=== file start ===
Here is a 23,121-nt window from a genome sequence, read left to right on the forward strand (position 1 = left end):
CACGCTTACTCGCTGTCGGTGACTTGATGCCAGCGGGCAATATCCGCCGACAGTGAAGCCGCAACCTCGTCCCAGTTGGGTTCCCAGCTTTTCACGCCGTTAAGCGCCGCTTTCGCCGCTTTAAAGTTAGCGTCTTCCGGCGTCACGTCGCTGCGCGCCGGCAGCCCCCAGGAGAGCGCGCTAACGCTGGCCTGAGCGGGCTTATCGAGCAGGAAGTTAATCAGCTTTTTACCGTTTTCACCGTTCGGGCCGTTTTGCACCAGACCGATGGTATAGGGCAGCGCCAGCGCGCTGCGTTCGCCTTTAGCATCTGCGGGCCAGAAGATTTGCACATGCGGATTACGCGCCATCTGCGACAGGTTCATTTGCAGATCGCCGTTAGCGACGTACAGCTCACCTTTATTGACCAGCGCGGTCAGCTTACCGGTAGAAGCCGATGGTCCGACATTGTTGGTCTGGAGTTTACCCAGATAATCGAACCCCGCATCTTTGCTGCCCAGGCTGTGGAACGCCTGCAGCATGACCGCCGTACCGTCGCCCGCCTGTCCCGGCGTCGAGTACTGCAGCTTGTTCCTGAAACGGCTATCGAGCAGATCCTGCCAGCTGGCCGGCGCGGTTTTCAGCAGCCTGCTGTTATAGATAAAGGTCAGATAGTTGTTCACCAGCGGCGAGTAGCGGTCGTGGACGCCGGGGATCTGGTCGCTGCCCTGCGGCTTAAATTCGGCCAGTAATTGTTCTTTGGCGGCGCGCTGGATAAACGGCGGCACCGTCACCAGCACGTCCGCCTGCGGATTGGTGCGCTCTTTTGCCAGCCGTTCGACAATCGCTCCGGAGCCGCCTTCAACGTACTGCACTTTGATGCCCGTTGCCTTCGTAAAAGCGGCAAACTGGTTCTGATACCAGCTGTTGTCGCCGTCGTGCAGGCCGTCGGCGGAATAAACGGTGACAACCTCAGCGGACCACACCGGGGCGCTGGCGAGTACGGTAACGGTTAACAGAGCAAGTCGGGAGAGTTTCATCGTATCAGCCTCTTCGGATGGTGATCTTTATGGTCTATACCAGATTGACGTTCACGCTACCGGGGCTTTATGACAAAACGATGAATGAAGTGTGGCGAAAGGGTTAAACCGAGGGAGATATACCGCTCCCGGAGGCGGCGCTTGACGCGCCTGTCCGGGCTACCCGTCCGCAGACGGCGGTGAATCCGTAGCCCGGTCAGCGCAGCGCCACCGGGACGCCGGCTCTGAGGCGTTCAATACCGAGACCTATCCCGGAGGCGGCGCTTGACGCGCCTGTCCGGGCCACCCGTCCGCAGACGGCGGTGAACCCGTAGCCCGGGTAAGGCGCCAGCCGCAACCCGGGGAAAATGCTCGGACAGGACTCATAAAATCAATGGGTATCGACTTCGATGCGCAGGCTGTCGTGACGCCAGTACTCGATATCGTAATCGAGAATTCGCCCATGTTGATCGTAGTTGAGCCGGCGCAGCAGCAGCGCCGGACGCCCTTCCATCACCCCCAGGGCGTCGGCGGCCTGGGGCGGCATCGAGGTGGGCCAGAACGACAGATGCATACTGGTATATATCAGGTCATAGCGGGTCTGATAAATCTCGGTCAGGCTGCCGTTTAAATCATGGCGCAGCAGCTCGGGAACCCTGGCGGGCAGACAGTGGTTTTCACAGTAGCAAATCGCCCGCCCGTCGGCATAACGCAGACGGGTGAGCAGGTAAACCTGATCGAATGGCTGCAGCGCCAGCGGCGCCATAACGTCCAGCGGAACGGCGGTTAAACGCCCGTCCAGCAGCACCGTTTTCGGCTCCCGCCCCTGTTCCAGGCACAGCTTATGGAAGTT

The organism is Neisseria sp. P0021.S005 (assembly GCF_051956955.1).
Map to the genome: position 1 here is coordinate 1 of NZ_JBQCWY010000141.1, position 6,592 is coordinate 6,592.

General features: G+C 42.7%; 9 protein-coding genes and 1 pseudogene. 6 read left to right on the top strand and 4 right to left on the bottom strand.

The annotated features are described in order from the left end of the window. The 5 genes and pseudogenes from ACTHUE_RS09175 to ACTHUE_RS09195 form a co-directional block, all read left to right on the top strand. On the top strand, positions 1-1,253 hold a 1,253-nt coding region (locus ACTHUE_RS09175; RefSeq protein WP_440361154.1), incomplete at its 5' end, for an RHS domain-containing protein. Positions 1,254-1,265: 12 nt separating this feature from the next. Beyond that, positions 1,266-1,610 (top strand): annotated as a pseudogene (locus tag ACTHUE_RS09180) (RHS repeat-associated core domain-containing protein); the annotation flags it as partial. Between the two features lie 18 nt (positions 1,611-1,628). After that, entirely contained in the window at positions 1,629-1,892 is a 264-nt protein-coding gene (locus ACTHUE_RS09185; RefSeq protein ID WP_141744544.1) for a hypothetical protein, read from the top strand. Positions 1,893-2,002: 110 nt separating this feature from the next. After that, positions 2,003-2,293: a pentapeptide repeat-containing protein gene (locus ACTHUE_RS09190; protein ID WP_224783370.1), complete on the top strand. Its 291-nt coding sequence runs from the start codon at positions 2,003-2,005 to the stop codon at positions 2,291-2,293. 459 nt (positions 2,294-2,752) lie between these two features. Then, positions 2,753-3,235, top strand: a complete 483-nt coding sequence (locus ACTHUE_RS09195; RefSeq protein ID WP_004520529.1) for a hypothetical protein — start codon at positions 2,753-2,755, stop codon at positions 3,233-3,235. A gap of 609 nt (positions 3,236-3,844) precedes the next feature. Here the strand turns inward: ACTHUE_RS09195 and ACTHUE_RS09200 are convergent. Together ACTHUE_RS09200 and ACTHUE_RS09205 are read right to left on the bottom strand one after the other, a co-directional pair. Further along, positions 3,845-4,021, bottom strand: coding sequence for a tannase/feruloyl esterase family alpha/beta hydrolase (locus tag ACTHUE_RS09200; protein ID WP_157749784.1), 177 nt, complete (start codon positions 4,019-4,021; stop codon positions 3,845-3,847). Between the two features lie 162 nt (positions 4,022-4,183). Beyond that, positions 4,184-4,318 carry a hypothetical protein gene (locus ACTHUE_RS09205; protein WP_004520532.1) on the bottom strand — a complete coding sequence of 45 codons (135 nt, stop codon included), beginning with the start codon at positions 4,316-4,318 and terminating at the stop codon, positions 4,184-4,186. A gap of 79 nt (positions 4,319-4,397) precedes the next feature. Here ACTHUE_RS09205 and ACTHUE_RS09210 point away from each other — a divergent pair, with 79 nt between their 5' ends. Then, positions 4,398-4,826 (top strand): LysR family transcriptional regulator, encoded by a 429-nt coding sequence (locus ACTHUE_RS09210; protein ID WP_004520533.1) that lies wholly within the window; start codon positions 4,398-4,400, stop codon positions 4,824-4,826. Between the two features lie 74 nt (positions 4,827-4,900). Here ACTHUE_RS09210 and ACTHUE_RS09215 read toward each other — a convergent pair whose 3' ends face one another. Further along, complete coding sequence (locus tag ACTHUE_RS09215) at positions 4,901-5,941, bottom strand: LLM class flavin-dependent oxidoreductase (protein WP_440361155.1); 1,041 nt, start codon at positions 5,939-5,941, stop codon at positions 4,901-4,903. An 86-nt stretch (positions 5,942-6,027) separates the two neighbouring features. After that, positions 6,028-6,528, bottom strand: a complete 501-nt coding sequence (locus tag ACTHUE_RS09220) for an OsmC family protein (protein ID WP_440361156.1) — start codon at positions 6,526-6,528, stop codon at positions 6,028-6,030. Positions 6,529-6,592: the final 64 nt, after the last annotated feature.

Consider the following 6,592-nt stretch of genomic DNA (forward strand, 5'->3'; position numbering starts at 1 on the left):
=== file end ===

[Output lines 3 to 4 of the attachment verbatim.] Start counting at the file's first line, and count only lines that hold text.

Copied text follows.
The organism is Neisseria sp. P0021.S005 (assembly GCF_051956955.1).
Map to the genome: position 1 here is coordinate 1 of NZ_JBQCWY010000141.1, position 6,592 is coordinate 6,592.